3 Ways to Rebuild Credit After Bankruptcy

Credit history first and foremost is determined by how much debt someone has relative to their income, whether they pay their bills. Of the FICO score, 30% is based on how much is owed relative to income. The largest amount, 35%, is based on payment history.

Credit Free

The most disciplined method to rebuild credit after bankruptcy is to never use credit again except for a home mortgage. Never spend more than you bring in. Never buy things on credit. Save up cash and then buy it. This is what most people did before the invention of credit cards. The no debt ever approach is highly recommended by financial talk show host Dave Ramsey and his Financial Peace University program. Theoretically, after ten years of no debt payments at all, an individual’s credit history report could become a blank sheet. In reality, the credit score will rise as the bankruptcy ages off the credit report and improve when the person buys a home and proceeds to pay off the mortgage.

Secured Credit Card

Secured credit cards are backed by a savings account. For most secured credit cards, the person can only spend up to the amount in the savings account and no more. Using the secured credit card has the convenience of a credit card or debit card. In many cases, the secured credit card is reported on the credit report as a card paid in full and on time, raising the credit score. However, according to Bankrate, secured credit cards are not always reported to the three major credit bureaus. Ask a bankruptcy attorney which secured credit cards they recommend. These secured credit cards are ones that will be reported to the credit bureau without excessive fees and charges.

One High Rate Card Used Sparingly

Only 10% of the credit score is based on “new credit”. Contrary to the sales pitch of the credit card hawker at most major retailers, you do not build up your credit score by getting a credit card at every store you shop regularly. Getting a single credit card with a vendor you use regularly but can afford to pay off entirely is a good solution to rebuild your credit. A single, high rate card that you occasionally use and will never exceed the limit with is a good idea to get.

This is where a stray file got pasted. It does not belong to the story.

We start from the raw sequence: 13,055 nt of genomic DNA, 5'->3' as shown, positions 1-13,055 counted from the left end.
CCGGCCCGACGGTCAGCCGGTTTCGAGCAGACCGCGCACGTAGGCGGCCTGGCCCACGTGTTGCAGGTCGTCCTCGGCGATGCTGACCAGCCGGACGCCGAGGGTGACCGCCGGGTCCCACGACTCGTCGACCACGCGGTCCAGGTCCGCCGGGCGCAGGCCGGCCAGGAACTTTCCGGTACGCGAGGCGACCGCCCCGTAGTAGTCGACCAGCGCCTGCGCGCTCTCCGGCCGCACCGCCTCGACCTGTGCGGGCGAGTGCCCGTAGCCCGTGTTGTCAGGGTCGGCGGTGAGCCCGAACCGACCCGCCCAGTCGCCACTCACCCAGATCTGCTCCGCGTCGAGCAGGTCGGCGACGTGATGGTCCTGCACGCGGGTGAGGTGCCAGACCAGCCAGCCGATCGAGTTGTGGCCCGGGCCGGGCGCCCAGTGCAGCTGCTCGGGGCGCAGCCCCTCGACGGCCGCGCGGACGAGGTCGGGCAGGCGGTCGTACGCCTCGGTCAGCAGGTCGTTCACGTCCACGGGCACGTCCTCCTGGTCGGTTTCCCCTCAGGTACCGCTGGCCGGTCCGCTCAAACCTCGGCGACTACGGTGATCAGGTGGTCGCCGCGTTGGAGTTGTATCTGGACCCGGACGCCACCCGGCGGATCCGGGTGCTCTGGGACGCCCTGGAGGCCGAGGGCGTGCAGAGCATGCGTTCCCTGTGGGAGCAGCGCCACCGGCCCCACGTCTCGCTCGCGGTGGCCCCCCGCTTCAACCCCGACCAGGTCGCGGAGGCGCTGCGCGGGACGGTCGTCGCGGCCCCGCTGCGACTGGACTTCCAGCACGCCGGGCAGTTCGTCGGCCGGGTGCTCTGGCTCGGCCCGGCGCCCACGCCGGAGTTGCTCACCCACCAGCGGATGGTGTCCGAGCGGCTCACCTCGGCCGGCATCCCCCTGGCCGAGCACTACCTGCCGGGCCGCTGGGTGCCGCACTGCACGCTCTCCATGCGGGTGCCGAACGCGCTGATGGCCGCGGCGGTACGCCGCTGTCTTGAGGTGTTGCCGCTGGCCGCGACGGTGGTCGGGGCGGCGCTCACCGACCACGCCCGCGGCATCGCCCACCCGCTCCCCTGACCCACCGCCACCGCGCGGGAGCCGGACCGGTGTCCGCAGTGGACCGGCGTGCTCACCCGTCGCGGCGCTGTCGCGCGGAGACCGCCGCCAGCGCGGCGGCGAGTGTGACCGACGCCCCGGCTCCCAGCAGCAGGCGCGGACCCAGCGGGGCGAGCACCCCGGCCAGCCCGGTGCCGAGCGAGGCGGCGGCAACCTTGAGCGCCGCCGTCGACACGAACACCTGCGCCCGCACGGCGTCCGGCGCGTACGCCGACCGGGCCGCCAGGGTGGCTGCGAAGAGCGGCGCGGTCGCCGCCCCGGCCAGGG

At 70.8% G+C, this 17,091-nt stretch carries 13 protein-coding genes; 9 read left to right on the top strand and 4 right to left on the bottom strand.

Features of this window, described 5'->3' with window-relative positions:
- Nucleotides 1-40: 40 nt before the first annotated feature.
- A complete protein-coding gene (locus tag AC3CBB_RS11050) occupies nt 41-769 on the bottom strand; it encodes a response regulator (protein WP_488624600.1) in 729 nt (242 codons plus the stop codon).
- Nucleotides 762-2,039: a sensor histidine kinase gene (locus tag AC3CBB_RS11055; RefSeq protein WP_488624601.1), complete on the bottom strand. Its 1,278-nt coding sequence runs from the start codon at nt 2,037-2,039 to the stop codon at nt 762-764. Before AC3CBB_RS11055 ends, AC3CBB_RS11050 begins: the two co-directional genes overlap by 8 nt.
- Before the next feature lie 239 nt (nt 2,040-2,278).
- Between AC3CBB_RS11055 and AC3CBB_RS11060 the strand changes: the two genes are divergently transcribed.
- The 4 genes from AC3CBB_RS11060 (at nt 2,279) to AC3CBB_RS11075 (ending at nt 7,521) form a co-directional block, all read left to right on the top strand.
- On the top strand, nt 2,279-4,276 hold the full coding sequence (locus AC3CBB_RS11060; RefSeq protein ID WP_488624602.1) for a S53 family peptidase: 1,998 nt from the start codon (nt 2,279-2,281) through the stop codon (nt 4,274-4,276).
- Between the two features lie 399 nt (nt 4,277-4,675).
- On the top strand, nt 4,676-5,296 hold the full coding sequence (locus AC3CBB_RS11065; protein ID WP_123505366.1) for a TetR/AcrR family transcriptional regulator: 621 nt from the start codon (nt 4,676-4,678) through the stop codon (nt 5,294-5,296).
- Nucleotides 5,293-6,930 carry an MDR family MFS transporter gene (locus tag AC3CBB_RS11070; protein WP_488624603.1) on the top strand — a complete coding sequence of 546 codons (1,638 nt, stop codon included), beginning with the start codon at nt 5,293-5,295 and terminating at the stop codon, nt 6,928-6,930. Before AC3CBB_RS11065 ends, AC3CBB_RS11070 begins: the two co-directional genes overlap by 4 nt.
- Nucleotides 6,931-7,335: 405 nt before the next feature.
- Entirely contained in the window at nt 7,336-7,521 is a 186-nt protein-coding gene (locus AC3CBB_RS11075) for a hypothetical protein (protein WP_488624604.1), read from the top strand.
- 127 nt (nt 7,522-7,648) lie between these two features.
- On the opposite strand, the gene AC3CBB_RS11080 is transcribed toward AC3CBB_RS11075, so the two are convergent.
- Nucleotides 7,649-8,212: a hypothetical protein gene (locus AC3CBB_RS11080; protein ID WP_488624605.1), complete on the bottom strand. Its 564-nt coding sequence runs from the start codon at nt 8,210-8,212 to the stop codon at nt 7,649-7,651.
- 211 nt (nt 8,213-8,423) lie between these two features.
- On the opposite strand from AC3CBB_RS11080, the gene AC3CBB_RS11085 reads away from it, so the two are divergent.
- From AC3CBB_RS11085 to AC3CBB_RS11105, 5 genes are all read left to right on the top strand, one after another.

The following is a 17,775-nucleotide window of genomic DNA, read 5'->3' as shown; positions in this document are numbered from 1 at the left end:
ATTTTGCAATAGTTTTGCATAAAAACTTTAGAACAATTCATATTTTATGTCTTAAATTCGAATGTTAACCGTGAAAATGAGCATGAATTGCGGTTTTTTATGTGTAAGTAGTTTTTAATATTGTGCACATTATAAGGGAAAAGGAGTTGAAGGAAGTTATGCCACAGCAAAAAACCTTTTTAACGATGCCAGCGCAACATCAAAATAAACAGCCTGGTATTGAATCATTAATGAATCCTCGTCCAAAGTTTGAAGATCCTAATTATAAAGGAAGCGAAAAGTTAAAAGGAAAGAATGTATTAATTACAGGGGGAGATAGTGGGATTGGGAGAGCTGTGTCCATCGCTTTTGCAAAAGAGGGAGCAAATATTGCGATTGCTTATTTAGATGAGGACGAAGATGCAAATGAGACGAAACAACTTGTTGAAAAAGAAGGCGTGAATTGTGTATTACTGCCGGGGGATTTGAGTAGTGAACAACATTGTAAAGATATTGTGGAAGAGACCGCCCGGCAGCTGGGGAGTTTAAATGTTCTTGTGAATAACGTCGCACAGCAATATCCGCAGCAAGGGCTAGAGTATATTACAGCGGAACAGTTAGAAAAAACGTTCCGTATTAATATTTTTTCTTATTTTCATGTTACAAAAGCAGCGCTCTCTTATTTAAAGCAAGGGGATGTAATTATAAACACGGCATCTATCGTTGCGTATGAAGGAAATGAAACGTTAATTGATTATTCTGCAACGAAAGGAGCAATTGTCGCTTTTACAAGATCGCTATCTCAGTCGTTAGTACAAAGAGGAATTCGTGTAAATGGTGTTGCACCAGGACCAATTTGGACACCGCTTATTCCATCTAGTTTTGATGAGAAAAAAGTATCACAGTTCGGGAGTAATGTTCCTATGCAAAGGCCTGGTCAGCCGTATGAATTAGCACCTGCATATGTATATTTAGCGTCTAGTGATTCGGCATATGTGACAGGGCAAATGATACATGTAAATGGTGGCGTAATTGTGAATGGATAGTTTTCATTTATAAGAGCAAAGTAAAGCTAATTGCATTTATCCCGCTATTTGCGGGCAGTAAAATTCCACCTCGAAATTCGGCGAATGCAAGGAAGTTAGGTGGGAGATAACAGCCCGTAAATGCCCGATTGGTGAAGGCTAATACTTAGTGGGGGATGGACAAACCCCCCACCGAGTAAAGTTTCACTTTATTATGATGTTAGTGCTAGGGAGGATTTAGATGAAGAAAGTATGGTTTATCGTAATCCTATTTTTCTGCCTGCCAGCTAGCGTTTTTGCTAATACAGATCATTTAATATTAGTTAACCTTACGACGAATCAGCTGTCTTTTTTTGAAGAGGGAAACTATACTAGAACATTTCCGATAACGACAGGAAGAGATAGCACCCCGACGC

Where you should not get a high rate credit card?

  • Any vendor who relies on discretionary spending, such as a restaurant or clothing store
  • Any home improvement store, since these purchases tend to be very large when home repairs occur
  • Medical credit cards or medical loans as offered by some urgent care centers and unscrupulous medical outlets. If you need a payment plan for the hospital visit, talk to their financial department about setting up a payment plan. Put the braces on an installment plan. Don’t sign up for a credit card with 20-30% interest with the dentist or urgent care facility.

Where can you get a high rate credit card that fits this bill?

  • Gas cards, with the added bonus of receiving discounts on gasoline
  • Grocery store credit cards if you can control your spending and pay it off every month
  • Your local pharmacy if the spending tends to be small over the counter purchases and occasional prescriptions, with the benefit of discounts in the store
  • A credit card from a local credit union with a low limit that you use sparingly

If you are currently in bankruptcy, contact our Minneapolis bankruptcy lawyers before you agree to a new installment loan such as a hospital payment plan or home repair loan. These new loans affect your credit score and your bankruptcy case.

How Other Behavior Affects Credit Score

Pay your bills. This seems simplistic until you realize that over a third of your credit score is dependant upon this factor. And the credit score is not just based on whether you paid the department store credit card and your Visa bill. If you are late on your rent or utility bills, this will negatively impact your credit score. For someone coming out of bankruptcy, paying your child’s daycare, your electric bill, your gas bill and other monthly bills will help your credit score.


Suze Orman in the past has recommended becoming a signer on someone else’s credit card if they have a good credit score. The logic was that this gives you access to a credit card while that person’s great score partially affected your own credit. FICO has since changed their FICO scoring method so that being attached on a parent or sibling’s credit card as a signer doesn’t boost your credit score as much. However, this can establish a good credit history in your name with that credit card company. Try to wait a full year before applying for a credit card with that vendor. Then use the payment history of that card and disciplined usage as the basis of receiving a credit card in your name at a reasonable interest rate.

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